In 1972, Steve Jobs left his Silicon Valley home and headed north to a small liberal arts school, Reed College, in Portland, Ore., only to drop out after one semester. Like many teenagers, the 17-year-old Jobs lacked direction.
“I had no idea what I wanted to do with my life and no idea how college was going to help me figure it out,” Jobs said later. “Here I was spending all of the money my parents had saved their entire life. So I decided to drop out and trust that it would all work out okay.”
The courage to leave school—to “follow your heart”—is the first of seven principles outlined by Carmine Gallo in his new book, The Innovation Secrets of Steve Jobs (McGraw-Hill, October 2010). Gallo, a communications pro, is the author of the best-seller The Presentation Secrets of Steve Jobs. (See CIO.com’s Q&A.)
Gallo’s new book, however, takes him out of his core marketing expertise and into new ground where clichés help him define something as elusive as innovation. No doubt parents everywhere who fork out thousands for their kid’s college education are shuddering over the first principle.
Gallo revels in the image of Jobs-as-superhero, which somewhat undermines serious analysis of the iconic man’s ability to deliver not what people want but what they will want. Many of Gallo’s other six principles are just as simplistic, such as put a dent in the universe, say no to 1,000 things, and create insanely great experiences. (See below for the list of principles.)
It’s not all bad. Gallo comes closest to his mission in his third principle, kick-start your brain, which, like many chapters covering each principle, is riddled with quotes from Jobs: “Part of what made the Macintosh great was that the people working on it were musicians, and poets, and artists, and zoologists, and historians who also happened to be the best computer scientists in the world.”
One of the recurring themes in The Innovation Secrets of Steve Jobs is the ability to think differently and openly and constantly question the status quo. In order to do this, one must have enough and varied life experiences—both good and bad—to draw from, according to Gallo.
In the chapter about kick-starting your brain, Gallo cites a Harvard study that found that creative thinking requires the ability to connect vastly different experiences in order to arrive at something wholly new. For instance, Jobs sat in on a calligraphy class at Reed College, and Gallo shows how Jobs would later connect this experience with technology design.
Among not-so-savory experiences that, um, kick-start your brain is Jobs’ use of drugs. In John Markoff’s book, What the Doormouse Said, Jobs told Markoff that “taking LSD was one of the two or three most important things he had done in his life.” Jobs intimated a connection that’s eerily similar to the one with calligraphy: the trippy graphics combined with music in early iTunes players reminded him of his psychedelic experiences. (Tech visionaries have a long history with LSD, writes CIO.com editor Meridith Levinson.)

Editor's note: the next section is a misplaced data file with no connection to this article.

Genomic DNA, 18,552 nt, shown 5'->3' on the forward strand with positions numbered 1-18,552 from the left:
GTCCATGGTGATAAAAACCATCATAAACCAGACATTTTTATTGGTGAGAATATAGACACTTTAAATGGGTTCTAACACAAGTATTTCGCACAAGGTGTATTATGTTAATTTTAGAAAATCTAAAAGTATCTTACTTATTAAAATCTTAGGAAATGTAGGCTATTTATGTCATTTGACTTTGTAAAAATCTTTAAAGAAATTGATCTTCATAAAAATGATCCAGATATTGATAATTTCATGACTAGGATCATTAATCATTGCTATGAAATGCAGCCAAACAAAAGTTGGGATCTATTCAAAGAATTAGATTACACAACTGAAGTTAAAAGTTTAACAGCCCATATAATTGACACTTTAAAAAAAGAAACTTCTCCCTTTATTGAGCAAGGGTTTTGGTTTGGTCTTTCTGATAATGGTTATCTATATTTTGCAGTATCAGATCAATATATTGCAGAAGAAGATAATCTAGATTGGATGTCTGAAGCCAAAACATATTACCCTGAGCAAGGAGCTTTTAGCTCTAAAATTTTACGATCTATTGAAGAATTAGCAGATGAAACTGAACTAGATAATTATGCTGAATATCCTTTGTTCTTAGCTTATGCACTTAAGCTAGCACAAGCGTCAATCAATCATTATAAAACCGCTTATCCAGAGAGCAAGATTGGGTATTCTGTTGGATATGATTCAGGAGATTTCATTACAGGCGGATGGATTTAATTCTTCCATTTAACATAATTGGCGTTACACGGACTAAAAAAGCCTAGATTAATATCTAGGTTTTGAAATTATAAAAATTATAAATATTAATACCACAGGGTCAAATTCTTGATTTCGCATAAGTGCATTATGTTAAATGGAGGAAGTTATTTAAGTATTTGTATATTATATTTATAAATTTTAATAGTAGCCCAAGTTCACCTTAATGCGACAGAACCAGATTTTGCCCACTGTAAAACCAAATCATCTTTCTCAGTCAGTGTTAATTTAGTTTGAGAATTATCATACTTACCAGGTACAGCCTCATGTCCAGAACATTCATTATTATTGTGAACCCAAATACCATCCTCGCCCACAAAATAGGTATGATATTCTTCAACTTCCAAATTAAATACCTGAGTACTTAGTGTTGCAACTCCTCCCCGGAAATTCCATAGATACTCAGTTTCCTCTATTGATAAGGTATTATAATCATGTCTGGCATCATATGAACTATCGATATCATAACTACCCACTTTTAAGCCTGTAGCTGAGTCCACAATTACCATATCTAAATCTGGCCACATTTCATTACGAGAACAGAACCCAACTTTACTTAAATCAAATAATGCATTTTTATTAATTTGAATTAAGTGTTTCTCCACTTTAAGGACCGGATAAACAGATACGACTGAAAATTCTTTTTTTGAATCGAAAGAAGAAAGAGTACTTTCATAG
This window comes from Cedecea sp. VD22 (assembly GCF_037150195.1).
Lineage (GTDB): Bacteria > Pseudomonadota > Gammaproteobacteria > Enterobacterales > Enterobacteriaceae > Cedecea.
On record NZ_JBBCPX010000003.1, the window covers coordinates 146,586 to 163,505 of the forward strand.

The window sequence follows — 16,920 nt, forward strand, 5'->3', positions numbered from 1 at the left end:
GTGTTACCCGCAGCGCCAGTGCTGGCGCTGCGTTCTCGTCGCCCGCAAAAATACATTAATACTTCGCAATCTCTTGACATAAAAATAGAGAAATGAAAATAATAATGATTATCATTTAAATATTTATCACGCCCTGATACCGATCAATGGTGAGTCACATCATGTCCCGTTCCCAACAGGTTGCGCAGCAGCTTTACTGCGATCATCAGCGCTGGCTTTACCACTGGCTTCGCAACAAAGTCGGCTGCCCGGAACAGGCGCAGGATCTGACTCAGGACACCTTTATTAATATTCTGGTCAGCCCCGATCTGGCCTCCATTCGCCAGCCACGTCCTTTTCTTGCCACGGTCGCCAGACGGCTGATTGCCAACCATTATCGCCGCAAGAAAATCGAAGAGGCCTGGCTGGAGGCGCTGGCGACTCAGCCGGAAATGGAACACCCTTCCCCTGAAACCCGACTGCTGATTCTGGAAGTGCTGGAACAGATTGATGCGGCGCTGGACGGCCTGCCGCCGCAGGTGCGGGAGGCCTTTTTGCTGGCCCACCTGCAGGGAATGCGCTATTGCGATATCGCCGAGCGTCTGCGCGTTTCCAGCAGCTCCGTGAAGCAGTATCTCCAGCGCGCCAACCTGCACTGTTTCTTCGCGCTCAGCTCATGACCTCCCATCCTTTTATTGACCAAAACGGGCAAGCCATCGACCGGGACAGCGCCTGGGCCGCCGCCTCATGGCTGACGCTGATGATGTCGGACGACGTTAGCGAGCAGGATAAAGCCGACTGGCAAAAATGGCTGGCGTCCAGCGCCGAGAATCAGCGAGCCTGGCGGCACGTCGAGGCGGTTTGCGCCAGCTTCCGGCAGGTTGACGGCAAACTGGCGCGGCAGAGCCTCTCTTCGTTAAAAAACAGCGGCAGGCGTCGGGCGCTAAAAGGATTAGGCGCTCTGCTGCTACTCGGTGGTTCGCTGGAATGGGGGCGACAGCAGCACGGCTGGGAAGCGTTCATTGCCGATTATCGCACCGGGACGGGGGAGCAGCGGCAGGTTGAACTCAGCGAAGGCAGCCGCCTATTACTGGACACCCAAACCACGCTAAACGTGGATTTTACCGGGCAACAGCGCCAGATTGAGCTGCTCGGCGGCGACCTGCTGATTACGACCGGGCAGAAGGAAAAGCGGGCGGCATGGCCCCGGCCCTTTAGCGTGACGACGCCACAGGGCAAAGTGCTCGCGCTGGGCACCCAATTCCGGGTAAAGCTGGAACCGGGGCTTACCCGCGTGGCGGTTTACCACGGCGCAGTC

Here, Gallo writes in his chapter about kick-starting your brain that it’s reasonable to assume Jobs meditated with the aid of some “herbs.” But that’s about as dark as Gallo is willing to go in his analysis of Jobs’ ability to innovate.
More glaringly, Gallo ignores the culture of paranoia that engulfs Apple, as well as Jobs’ fiery temper. Apparently, these aren’t secrets to innovation. (On the other hand, maybe they are?)
Gallo does a fine job of researching and citing examples of innovation throughout history, not just at Apple or from Jobs or even in technology, in order to back up his innovation principles. From John F. Kennedy’s march to the moon to the Renaissance period to Cold Stone Creamery’s unique spin on ice cream, Gallo points out time and again that innovation often boils down to a simple, creative idea.
While Gallo contends that anyone can take advantage of these principles and find “breakthrough success” on a small scale, say, a college graduate in his first job interview or a 20-year veteran in an industry undergoing fundamental change, universe-denting innovation isn’t for everyone.
In the book’s last chapter, entitled One More Thing (a nod to Jobs’ famous phrase used during major Apple events), Gallo says most individuals lack Jobs-ian courage. “Innovation sits in a lonely place because very, very few people have the courage to pitch radically new ideas and the self-confidence to stick to their convictions,” Gallo writes, adding, “which is why so few can or will be able to innovate on a grand scale the way Steve Jobs does.”
In other words, stay in school.
Seven Principles of Innovation
1. Do what You Love
2. Put a Dent in the Universe
3. Kick-Start Your Brain
4. Sell Dreams, Not Products
5. Say No to 1,000 Things
6. Create Insanely Great Experiences
7. Master the Message
Tom Kaneshige covers Apple and Networking for CIO.com. Follow Tom on Twitter @kaneshige. Follow everything from CIO.com on Twitter @CIOonline. Email Tom at firstname.lastname@example.org.
Tom Kaneshige has been covering business and technology in Silicon Valley for two decades. As senior online writer at CIO.com, Tom covers Silicon Valley culture, BYOD and consumer tech in the enterprise.